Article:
>>32234

In general, more options = more power.

Options that raise difficulty are extremely hard to do well.


77b28e  No.32285

I think grinding 7x


39a551  No.32288

Grinding in single player boils down to providing more iterations of the game's core gameplay loop. So long as the gameplay remains compelling and novel (or the player obtains a process addiction) they will keep playing. This can be used not only to pace the release of new content to the player, but also to give them opportunities to experience their newfound content. There's little purpose to an item gained five minutes before the end of a game.

In multiplayer games there is a sharp segmentation between players that grind for 100+ hours and players that don't. A level 10 player fighting a level 50 player is not generally a contest, just a comparison of stats.

For the game to remain challenging and novel, I would introduce a couple design principles/features.

The first would be a cap for grinding. Whilst level 10 vs 20 is still a huge difference, 15 and 20 not guaranteed either way. This turns leveling up into a set of strategic decisions, meaning that two level 20 characters are comparing their strategy.

The second principle would be to use leveling up to differentiate characters, rather than to merely strengthen them. This would include adding abilities that are most useful in certain situations, or that offer synergy with other abilities. Additionally, passive bonuses that come with penalties also fit into this scheme. A level 20 character would consist of 20(initial build being one) opportunities to shape how a character becomes.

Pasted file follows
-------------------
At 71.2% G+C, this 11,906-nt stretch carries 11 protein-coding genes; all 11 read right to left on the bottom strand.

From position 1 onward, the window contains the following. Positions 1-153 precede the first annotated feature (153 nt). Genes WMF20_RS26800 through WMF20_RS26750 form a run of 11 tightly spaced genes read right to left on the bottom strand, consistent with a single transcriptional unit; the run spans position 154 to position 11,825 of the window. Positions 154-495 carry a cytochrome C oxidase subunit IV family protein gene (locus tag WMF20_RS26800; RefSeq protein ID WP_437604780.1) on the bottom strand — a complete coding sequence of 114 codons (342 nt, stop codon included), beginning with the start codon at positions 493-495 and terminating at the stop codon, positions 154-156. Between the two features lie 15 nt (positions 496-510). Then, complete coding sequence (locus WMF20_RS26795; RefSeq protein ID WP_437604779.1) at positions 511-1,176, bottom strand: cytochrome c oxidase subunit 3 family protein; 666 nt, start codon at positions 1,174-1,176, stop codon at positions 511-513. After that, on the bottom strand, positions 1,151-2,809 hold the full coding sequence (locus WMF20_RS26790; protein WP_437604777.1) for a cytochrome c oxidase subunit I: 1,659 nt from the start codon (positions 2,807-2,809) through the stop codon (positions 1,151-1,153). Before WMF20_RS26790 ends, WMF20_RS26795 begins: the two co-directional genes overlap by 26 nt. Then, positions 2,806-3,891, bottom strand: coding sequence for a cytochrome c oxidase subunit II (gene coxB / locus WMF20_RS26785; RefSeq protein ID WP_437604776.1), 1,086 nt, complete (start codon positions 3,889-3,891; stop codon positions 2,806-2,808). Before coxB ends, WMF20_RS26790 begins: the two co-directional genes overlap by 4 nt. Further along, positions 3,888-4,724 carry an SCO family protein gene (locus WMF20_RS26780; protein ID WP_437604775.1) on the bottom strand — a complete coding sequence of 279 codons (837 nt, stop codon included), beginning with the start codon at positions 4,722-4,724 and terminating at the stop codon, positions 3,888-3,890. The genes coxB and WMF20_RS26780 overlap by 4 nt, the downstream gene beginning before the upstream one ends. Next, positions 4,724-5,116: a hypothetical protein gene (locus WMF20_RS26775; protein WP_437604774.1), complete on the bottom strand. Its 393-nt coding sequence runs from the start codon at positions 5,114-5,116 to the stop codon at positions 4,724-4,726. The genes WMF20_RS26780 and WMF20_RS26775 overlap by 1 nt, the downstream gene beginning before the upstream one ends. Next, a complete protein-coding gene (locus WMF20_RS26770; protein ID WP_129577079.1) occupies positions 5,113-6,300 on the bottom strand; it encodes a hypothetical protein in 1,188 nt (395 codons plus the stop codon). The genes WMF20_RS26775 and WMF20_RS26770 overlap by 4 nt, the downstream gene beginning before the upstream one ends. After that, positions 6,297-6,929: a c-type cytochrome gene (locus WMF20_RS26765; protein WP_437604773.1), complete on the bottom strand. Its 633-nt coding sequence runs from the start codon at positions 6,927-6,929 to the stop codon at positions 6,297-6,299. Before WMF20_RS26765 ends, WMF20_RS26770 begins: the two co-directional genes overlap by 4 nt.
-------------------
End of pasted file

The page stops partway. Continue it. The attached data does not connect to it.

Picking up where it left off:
The third principle would be to introduce variability/entropy and prevent every player from immediately selecting the "flavor of the month". Some combinations of abilities will be more useful than others. Instead of giving the player five branches to invest in constantly (guaranteeing they will end up at a specific character), random elements (choose from these 3 abilities) would make approaching an exact set of abilities very, very difficult. This would allow a player with 300 hours to create multiple level 20 characters and then select their best to compete with. Such a character would have an advantage over first-time level 20 characters, but either could conceivably win in a fight together depending on how they were played.

The last (and probably most controversial) principle would be that of loss. Permadeath is the most extreme example (which would increase the stakes for PVP intensely), but reduction of experience, complete loss inventory, or even just a cooldown period for that specific character to respawn would do the job. This would further prevent characters from becoming "perfect" and staying that way indefinitely.

So yes, my answer to skill VS grind is imperfection and lack of magnitude/permanence in grinding.